For information about how this fractal works, see Curlicue Fractal by Eric W. Weisstein from MathWorld, a Wolfram Web Resource.

The program starts by drawing a line segment in the direction of the X axis. It then iteratively calculates theta and phi using these equations:

theta(n + 1) = (theta(n) + 2 × Pi × S) mod (2 × Pi) phi(n + 1) = (theta(n) + phi(n)) mod (2 × Pi)

For some irrational number S. At each step, the program draws a new line segment in the direction given by phi.

The following `DrawCurlicue` method draws 10,000 segments following these rules.

// Draw the curve. private void DrawCurlicue(Graphics gr) { const int scale = 2; gr.ScaleTransform( scale, scale, MatrixOrder.Append); gr.TranslateTransform( picCanvas.ClientSize.Width / 2, picCanvas.ClientSize.Width / 2, MatrixOrder.Append); double s = double.Parse(txtS.Text); double theta, phi, x0, y0, x1, y1; theta = 0; phi = 0; x0 = 0; y0 = 0; // Use a zero-width pen so it draws as thin as possible // even after scaling. using (Pen thin_pen = new Pen(Color.Red, 0)) { for (int i = 1; i <= 10000; i++) { x1 = x0 + Math.Cos(phi); y1 = y0 + Math.Sin(phi); gr.DrawLine(thin_pen, (float)x0, (float)-y0, (float)x1, (float)-y1); x0 = x1; y0 = y1; phi = (theta + phi) % (2 * Math.PI); theta = (theta + 2 * Math.PI * s) % (2 * Math.PI); } } }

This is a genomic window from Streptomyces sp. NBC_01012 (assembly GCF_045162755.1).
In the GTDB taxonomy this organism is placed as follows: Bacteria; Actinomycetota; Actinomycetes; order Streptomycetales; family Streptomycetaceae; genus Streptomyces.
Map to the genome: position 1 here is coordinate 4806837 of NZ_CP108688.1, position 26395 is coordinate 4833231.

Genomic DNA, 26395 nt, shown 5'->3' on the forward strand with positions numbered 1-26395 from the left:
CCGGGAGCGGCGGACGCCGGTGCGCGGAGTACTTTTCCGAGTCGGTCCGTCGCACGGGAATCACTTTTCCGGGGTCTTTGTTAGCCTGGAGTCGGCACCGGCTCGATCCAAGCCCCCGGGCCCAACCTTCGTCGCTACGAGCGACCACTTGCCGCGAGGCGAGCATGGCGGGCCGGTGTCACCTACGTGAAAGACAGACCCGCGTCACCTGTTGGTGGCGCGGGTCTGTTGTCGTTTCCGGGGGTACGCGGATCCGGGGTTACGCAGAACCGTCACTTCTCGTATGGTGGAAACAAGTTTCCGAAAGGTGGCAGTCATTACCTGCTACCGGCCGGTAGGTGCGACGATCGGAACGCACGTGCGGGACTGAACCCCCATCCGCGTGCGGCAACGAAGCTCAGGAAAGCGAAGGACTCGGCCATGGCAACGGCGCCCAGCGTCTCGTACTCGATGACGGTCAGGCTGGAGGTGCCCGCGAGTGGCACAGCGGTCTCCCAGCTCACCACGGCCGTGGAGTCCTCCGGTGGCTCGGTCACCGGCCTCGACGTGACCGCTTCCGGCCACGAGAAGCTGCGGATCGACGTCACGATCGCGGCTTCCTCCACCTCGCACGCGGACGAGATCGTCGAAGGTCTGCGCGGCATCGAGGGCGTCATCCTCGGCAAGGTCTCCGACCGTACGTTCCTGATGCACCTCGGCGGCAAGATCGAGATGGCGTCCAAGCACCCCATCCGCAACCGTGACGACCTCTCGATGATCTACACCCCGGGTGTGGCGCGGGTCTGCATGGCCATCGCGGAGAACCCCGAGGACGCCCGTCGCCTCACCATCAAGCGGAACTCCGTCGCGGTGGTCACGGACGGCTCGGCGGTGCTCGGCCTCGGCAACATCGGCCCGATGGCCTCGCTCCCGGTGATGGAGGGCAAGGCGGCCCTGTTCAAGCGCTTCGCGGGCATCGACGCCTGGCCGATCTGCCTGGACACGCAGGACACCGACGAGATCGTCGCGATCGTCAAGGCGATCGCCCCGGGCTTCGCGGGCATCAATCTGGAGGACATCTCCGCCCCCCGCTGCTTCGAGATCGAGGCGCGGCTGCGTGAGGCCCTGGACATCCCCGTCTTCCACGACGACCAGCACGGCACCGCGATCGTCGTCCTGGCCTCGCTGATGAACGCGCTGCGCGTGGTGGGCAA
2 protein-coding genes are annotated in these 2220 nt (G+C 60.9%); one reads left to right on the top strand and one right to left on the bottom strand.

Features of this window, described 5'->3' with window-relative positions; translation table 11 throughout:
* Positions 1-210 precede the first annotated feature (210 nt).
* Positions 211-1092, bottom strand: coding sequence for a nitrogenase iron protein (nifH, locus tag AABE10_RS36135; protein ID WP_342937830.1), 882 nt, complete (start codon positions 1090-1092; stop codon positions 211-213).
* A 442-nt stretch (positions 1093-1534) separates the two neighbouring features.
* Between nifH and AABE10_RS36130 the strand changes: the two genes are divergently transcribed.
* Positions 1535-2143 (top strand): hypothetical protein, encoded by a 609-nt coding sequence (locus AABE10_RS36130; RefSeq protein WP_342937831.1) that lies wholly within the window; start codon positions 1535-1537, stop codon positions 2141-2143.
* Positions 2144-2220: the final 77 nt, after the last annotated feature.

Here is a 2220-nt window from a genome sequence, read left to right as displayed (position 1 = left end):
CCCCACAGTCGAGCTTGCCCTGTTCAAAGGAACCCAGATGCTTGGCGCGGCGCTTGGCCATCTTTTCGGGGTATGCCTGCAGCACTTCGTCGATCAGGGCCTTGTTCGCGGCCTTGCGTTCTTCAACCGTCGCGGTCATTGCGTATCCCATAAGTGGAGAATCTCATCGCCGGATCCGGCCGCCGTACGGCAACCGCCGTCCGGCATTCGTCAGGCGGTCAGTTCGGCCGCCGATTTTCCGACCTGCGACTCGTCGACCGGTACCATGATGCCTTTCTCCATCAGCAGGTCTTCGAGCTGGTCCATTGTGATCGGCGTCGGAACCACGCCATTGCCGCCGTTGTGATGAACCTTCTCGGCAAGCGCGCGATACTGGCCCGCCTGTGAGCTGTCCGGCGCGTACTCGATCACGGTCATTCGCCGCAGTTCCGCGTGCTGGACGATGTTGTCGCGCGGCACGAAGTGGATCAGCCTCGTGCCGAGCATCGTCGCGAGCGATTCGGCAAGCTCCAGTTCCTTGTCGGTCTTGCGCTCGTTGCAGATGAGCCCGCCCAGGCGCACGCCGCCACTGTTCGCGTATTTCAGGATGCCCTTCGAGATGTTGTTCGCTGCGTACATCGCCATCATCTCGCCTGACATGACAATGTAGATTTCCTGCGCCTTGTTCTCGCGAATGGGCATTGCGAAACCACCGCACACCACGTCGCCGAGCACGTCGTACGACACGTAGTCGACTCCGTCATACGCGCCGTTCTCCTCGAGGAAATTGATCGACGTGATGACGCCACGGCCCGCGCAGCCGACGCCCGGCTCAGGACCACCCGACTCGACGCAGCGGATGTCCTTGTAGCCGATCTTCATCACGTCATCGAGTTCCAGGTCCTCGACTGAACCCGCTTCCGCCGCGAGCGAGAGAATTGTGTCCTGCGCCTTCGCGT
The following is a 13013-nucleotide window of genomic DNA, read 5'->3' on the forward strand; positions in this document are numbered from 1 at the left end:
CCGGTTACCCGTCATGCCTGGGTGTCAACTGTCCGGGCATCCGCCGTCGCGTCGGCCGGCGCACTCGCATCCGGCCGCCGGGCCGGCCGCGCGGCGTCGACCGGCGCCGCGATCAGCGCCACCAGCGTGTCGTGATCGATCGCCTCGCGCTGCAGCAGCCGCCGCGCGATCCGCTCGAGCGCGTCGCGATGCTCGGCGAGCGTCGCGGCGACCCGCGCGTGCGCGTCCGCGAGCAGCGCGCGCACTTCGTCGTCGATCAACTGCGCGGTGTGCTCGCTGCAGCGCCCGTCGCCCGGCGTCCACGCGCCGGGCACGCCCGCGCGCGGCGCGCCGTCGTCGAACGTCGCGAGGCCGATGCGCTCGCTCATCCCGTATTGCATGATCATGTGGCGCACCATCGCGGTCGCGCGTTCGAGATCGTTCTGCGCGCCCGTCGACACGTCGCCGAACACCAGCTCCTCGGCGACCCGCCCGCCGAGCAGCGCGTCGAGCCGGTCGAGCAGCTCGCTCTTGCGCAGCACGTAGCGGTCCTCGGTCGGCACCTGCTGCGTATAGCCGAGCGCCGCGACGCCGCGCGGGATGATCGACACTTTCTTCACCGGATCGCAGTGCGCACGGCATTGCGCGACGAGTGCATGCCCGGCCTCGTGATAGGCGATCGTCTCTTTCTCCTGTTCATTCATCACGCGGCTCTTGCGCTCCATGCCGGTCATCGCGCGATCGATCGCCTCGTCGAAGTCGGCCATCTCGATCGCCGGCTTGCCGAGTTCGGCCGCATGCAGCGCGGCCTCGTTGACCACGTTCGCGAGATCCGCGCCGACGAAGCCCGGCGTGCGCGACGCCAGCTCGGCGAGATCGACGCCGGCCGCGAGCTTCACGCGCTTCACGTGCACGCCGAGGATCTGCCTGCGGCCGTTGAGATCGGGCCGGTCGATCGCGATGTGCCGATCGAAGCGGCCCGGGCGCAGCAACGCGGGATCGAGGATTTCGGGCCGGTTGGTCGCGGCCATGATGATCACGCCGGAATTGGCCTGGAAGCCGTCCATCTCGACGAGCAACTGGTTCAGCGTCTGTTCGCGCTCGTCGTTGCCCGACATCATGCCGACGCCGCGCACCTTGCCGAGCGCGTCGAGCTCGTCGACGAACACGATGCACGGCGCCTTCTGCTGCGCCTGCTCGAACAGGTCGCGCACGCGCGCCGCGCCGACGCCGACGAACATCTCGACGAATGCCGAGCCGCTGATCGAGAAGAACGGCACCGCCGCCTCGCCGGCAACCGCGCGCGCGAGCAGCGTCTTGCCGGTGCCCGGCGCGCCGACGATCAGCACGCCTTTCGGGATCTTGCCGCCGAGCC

I have been working with the C# platform for a long time. it was really interesting to go through the code that can do such a great job. I appreciate the brilliance behind this code. I am excited to try this out. Keep posting. Thanks for sharing.